This was a quiet place, hardly anyone on the street and no traffic. Not the sort of street where you'd think - 'there are enough people around, no one would try to steal anything'.
I sure felt an idiot chaining my bicycle up while this Harley stood in the road, unattended and engine running!
Further south in a small Utah town I bought a local newspaper. The big crime story that week, on the front page, was a football stolen overnight from a residential front-garden.
The sherriff had commented 'It might have been borrowed, if so, please return it'.
I'm in the "don't be so paranoid" camp. I have often left things unattended, even in so-called dodgy places.
But I don't suggest doing that. It's a good idea to be vigilant. Thefts occur usually when you least expect it, oftentimes in places you wouldn't think it could happen.
More often, people simply lose things, usually because they're not properly attached to the bike.
Do you know what kind of bike you're taking? I've always felt that hard luggage is best, even if I rarely lock it up. When I leave my bike unattended, I take out anything that's irreplaceable (or expensive to replace) and put the tank bag inside a hard case. My helmet and jacket usually get left right on the seat. Sometimes I'll stow it under a bungee net so that at least it appears a little less stealable.
So... my advice is first to make sure you don't lose things. Then, make sure you don't make it easy for someone to simply walk off with something important. And then, don't worry about it.
I find the Pac Safe security unnecessary and cumbersome for practical use.
For those items that cannot be replaced at the moment, CARGO PANTS, jackets with lots of pockets and a rain cover for the bike at night. The cover is also great for those moments in a rain storm when you cannot find an overhang, such as a car wash.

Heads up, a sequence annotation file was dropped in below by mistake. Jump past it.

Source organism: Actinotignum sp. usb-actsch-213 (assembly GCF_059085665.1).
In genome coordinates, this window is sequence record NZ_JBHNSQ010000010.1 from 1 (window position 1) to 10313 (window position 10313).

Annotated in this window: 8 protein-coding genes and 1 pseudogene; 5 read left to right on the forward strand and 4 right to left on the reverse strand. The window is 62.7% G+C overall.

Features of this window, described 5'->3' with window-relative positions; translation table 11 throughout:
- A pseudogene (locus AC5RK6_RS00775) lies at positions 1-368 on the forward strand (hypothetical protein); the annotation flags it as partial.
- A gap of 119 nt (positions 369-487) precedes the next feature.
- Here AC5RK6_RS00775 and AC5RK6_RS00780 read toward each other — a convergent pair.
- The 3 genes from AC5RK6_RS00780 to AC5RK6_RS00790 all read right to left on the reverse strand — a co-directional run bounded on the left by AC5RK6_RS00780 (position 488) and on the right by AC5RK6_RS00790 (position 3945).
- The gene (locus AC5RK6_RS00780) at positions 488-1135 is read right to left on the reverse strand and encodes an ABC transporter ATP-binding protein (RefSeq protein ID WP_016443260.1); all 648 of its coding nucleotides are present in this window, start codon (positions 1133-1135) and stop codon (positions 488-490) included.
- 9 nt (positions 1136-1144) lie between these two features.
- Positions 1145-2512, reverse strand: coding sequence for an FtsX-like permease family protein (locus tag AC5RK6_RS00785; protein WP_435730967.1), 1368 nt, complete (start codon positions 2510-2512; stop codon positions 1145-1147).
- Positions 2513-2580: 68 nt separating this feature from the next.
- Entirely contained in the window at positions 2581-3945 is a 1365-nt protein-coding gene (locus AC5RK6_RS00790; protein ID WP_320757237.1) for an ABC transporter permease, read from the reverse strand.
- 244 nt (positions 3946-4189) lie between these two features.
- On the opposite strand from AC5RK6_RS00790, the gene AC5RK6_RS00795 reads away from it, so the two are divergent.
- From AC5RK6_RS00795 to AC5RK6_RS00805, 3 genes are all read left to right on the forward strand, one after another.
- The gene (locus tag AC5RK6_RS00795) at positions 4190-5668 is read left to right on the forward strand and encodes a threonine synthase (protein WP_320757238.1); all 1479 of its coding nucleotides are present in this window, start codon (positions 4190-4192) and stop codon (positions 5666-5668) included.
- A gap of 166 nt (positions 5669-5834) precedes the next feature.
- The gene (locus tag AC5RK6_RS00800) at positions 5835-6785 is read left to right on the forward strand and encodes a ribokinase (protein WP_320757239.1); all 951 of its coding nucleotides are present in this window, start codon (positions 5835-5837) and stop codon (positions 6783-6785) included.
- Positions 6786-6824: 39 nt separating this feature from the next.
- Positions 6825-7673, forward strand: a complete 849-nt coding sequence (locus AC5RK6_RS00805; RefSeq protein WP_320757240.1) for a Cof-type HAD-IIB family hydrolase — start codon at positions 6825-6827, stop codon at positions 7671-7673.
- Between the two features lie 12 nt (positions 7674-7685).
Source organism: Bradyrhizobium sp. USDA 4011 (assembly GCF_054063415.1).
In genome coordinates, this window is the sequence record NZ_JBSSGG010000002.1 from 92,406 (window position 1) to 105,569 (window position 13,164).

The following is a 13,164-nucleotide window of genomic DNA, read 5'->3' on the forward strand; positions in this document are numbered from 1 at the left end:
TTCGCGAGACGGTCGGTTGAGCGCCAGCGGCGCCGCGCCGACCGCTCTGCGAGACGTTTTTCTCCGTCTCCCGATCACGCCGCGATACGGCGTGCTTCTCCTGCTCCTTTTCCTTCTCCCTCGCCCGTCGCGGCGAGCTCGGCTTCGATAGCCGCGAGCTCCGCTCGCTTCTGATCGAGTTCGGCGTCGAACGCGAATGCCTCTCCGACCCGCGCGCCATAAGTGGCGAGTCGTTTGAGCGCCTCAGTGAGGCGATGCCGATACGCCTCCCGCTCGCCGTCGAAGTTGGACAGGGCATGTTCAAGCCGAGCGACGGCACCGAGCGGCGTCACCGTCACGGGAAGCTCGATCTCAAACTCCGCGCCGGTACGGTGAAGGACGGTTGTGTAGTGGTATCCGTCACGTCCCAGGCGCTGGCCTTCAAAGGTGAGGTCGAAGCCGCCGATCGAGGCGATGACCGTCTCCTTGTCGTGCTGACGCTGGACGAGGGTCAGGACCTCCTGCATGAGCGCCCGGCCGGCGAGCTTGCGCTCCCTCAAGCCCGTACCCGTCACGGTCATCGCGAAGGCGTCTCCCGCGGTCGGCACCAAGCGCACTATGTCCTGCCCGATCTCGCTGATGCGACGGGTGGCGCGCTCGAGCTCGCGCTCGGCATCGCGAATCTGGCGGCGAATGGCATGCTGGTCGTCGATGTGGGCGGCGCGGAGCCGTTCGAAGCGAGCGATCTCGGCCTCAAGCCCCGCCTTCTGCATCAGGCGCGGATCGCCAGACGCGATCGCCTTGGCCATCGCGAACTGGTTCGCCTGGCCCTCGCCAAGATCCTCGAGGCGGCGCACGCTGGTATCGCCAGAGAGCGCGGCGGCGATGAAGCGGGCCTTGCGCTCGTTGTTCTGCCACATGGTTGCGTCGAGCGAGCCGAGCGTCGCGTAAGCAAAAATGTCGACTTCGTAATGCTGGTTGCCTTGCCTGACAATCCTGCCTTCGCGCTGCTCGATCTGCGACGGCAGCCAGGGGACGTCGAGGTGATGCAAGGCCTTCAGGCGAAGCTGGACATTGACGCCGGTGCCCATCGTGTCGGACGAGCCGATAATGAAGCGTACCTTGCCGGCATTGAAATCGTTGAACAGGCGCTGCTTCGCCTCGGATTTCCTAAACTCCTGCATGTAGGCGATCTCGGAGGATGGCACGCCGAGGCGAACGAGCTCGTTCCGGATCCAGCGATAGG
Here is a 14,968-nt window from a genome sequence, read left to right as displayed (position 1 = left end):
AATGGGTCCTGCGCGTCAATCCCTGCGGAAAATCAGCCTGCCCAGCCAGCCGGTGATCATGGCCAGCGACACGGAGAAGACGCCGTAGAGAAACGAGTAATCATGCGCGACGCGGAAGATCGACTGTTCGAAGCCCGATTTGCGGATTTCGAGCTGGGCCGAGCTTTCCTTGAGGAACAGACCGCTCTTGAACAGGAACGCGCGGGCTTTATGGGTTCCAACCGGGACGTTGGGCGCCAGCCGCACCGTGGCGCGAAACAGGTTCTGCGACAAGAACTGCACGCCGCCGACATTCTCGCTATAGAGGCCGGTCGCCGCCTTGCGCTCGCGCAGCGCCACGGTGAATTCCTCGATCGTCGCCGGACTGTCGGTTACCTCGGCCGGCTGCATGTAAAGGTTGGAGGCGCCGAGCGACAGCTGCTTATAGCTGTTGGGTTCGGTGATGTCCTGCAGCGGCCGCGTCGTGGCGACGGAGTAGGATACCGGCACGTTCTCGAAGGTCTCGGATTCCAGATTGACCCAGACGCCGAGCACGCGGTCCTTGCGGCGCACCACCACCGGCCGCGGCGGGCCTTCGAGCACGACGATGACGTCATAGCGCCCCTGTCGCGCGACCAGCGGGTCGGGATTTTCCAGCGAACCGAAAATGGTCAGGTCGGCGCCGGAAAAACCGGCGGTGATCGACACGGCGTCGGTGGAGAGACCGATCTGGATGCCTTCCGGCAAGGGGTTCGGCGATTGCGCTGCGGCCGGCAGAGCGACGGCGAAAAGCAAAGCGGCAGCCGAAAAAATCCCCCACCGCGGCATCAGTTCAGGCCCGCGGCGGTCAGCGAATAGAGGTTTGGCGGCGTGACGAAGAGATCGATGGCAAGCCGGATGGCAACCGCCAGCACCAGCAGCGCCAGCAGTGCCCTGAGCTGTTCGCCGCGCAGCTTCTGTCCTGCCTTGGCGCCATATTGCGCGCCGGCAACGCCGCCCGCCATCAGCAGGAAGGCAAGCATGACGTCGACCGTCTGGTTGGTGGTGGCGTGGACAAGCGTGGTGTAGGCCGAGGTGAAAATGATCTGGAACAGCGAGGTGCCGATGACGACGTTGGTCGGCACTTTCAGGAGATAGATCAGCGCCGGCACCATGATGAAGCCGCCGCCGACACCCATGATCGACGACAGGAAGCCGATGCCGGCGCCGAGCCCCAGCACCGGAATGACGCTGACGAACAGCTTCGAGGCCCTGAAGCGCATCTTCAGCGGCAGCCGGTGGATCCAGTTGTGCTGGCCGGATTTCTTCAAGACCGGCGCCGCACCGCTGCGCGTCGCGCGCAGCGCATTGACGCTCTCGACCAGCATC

Do try to pack light enough so that all of your gear can be carried with you at once.
It took a few trips to qualm my fears of leaving my helmet on the bike at pit stops.
Security story: Having just spent the day crossing the Andes in Peru, I was exhausted as I finally found a hotel in Espinar. The Sierra Alta is a hotel that is quite narrow but five stories high in the town square. The hotel did not have security, so I told the manager to just leave it in front of the hotel. I did not think that the rental bike would be at risk in the busy square right in front of the hotel during the night.
At midnight, I get up to pee, looked out the window and the bike was gone. Oh !@#$%^! I race down the four floors and lo and behold, there, in the tiny foyer with only a few cm. to spare is my bike. How they got it inside???? My point is that people are mostly good and who wouldn't want to look out for a solitary pilgrim and all the more so on a bike?